• This is an incredibly thoughtful post, BruceHiebert, and it’ll be sticking in my head for days. I don’t know that I’ve ever seen anyone connect the dots between evolutionary biology and leadership, so kudos to you for that! 
    I suspect that nearly all of us here have, at some point in our careers, worked under predatory leaders. I know that I have, and those experiences serve as reminders of everything that I don’t want to be when I’m called to serve in a leadership capacity.

    • BruceHiebert

      jasonkonopinski My hope is that if ideas like mine are circulating in the back of your head, when you get to such positions it will nag at you and keep you from conforming to the destructive standard. But the pressure to conform is enormous. Good people can turn into predator leaders due to the pressures. (Run away!)(Or come and see me and let’s work on a plan.)

  • So fantastic to see your work here, Bruce! Since we started our discussion…from Heinlein to Hadfield to this piece…I have learned so much from you, and the others you have pointed me towards. Like most of us, I have worked for predatory bosses and experienced similar situations socially. I currently feel so fortunate to have examples of great leaders in my life- from watching Gini from afar to the incredible support I receive from my current boss to my family- that your post really gives me hope. I KNOW that these leaders do exist, and with some conscious decisions, we can start valuing what these leaders bring to the table. 
    And from our discussions, you know I love how you science this up good. Sometimes these “soft” skills get a little wishy washy and abstract for my nerd brain to comprehend. Breaking them down and slapping some science on them really resonates with me, and I believe, the other geeks that hang out here in the comments. Thank you for contributing to our ongoing discussion!

    • BruceHiebert

      RebeccaTodd Thanks for getting me connected! Love it! Love all the conversations. Great forum!
      Oddly enough, given my fields of study, I’m a hard-core empiricist. I want to see the numbers. I wanted to be an engineer early in my life, but couldn’t make myself jump through the hoops. Too interested in making sense of philosophy. Blame it all (both sides) on reading too much Heinlein early in life.

      • BruceHiebert Hah of course that does not strike me as odd. I need data for things to make sense. I came in extra early to run numbers only tangentially related to my early morning conference call, just because it made me feel better about what I already knew. 
        I’ve broken up my heavy dose of sci fi with Kundera this time… a good contrast to read philosophy from a “feeler” for a change.

    • RebeccaTodd I love you.

      • ginidietrich I love you! Even if you have little knowledge of toques and chi-hooa-hooas.

        • ginidietrich Damn. I should have said “little visibility in to toques and chi-hooa-hooas.”

  • susancellura

    BruceHiebert I am thrilled to meet you here and this is a wonderful, mind-spinning post. I was extremely fortunate to have a true leader early in my career. And, I can still reach out to him. Ironically, it does make me wonder, if, combined with experience, I get very annoyed with the predator bosses much more easily.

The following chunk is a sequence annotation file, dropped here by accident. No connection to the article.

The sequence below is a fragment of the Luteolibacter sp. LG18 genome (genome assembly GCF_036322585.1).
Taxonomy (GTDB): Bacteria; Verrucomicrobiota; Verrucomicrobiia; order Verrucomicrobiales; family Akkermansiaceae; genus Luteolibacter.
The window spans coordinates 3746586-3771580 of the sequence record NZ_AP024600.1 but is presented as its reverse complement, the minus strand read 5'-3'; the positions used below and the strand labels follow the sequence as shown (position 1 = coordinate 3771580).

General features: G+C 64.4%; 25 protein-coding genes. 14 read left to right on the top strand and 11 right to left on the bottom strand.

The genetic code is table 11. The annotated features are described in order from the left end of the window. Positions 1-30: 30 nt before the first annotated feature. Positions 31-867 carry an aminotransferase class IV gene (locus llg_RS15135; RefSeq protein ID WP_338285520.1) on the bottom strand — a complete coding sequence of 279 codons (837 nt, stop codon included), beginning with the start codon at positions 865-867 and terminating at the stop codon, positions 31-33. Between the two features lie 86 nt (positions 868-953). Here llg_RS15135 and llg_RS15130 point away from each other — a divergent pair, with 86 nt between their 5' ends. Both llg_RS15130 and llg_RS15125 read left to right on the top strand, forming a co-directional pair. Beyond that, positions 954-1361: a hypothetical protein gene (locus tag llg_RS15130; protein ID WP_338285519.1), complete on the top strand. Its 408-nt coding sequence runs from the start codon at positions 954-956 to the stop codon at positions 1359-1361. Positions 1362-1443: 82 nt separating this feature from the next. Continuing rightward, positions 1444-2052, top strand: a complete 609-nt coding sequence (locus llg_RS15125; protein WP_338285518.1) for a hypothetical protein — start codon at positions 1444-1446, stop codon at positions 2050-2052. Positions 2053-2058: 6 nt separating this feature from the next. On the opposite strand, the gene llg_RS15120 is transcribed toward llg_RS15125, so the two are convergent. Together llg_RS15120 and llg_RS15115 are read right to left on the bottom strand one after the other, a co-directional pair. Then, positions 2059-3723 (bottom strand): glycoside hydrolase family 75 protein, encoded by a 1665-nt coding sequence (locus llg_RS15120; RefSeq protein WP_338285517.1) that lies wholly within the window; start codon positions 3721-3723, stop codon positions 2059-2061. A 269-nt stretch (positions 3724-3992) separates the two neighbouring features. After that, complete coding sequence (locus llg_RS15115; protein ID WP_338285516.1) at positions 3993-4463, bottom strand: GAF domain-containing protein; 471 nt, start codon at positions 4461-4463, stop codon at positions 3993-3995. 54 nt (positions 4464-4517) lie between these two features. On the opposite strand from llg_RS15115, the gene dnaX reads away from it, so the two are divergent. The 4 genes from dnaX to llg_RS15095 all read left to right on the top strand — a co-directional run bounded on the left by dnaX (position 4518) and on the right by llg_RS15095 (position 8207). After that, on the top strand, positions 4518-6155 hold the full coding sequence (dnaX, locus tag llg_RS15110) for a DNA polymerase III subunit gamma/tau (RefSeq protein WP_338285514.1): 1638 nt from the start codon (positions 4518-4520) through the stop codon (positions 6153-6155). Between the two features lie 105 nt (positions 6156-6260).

• BruceHiebert

    ginidietrich Smart and pretty–sorry, but that does not compute in our primate brains. In fact it so does not compute that you can stand on the finish line and they won’t even see you as they pant and struggle to get there. (If I hadn’t seen it, I wouldn’t believe it, but in the business world if you do not conform to the model of success by definition you are not a success, even if your profitability just kills.)

  • BruceHiebert

    susancellura I’m sure your experience does make you less patient with predator bosses. It can’t help it. Once you see the alternative you can tell without difficulty that the emperor has no clothes.
    Well no, actually you can’t. Most of us who see the emperor without clothes start to doubt our own vision when we see everyone else bowing down and commenting on how well dressed the emperor is. Slowly that conformity worms its way into our brains. Eventually we get cataracts and only distantly remember that once it seemed different. We have to link arms, gossip, and otherwise help each other keep our brains accurate. Fight on!

  • BruceHiebert

    ginidietrich And they aren’t managers either. They are just dictators. Worse yet, the literature suggests that it works well enough to keep them in power, and sometimes they might even  succeed where nice folk can’t. Sometimes you have to throw the team overboard in order to save the ship. These are the folk happy to make that decision.

  • I wrote an entire ABCs of Leadership series, so I appreciate this post. Yes, I had some very assertive qualities pegged in my list, but I also had humility and compassion built in there, too.
    I also like those who can TEACH an organization to run effectively vs only succeeding through heroic, star-power efforts (or acting as a lone predator amongst prey).

  • BruceHiebert

    dbvickery Thanks! I would argue that heroism is the opposite of leadership–it demotivates the group. A leader as hero or star belongs to a group that stands and applauds, not a group that gets down to the work with a sense of competence and direction. A leader with humility and compassion is much more likely to belong to a group that feels energized to do its work to the best of its ability.

  • BruceHiebert dbvickery Agreed. Both heroes and micro-managers stunt the growth of organizations.

  • Pingback: psychic()

  • philipshaun

    share, this is a really quality post. In underlying objects theory I’d like
    to write like this too. Taking time and real effort to make a good article.

  • philipshaun

    there! This is my first visit to your blog! We are a collection of volunteers
    and starting a new project in a community in the same niche. Your blog
    provided us useful information to work on. You have done a extraordinary job!